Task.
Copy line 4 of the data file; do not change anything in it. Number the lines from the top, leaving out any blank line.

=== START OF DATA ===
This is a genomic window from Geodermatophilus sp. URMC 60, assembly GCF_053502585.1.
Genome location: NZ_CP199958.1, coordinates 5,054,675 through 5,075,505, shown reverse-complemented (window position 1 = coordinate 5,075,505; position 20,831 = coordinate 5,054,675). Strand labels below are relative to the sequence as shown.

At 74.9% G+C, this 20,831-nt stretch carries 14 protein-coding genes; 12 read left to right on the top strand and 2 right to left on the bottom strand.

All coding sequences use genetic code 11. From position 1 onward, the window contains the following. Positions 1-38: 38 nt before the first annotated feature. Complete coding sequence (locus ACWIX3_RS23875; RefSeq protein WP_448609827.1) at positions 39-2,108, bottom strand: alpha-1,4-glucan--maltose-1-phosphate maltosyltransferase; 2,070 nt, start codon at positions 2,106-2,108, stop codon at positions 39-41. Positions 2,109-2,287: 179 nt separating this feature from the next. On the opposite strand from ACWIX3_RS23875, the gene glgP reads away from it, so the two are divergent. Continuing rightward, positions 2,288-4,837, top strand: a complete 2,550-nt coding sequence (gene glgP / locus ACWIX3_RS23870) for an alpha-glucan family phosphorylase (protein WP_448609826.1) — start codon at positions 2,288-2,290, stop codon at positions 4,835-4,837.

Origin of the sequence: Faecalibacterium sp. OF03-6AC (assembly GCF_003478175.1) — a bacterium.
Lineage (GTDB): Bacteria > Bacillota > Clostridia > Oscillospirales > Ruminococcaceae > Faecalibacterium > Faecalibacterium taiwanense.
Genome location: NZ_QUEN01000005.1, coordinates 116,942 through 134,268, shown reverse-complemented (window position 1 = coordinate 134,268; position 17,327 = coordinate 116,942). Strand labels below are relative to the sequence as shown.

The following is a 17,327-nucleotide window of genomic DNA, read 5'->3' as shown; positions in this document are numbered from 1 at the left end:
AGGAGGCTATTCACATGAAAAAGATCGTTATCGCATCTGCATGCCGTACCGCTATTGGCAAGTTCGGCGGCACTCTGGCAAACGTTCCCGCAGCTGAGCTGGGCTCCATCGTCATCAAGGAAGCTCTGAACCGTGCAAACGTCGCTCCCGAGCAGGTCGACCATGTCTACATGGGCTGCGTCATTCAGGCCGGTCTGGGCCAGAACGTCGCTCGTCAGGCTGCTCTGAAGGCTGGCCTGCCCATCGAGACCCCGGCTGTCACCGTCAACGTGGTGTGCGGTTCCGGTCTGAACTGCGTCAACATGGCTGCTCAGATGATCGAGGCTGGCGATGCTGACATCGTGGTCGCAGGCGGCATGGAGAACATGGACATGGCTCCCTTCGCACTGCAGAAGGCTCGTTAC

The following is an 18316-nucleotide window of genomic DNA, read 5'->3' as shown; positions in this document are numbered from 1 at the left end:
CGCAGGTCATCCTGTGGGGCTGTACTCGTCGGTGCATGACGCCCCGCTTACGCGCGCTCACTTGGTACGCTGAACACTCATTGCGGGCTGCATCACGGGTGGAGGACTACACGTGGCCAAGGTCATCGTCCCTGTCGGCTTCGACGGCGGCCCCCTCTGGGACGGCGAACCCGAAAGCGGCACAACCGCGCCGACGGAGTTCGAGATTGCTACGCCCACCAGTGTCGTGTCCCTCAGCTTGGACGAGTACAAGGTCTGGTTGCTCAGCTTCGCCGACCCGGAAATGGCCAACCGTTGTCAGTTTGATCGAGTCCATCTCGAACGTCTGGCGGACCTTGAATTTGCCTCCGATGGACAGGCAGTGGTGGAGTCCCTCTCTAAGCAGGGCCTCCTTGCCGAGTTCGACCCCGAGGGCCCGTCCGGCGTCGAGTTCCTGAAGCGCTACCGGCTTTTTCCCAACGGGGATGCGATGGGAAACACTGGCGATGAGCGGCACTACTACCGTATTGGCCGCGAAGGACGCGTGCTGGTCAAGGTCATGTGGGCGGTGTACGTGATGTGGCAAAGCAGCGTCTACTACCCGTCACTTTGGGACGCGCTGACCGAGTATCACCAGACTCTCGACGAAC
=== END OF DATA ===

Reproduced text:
All coding sequences use genetic code 11. From position 1 onward, the window contains the following. Positions 1-38: 38 nt before the first annotated feature. Complete coding sequence (locus ACWIX3_RS23875; RefSeq protein WP_448609827.1) at positions 39-2,108, bottom strand: alpha-1,4-glucan--maltose-1-phosphate maltosyltransferase; 2,070 nt, start codon at positions 2,106-2,108, stop codon at positions 39-41. Positions 2,109-2,287: 179 nt separating this feature from the next. On the opposite strand from ACWIX3_RS23875, the gene glgP reads away from it, so the two are divergent. Continuing rightward, positions 2,288-4,837, top strand: a complete 2,550-nt coding sequence (gene glgP / locus ACWIX3_RS23870) for an alpha-glucan family phosphorylase (protein WP_448609826.1) — start codon at positions 2,288-2,290, stop codon at positions 4,835-4,837.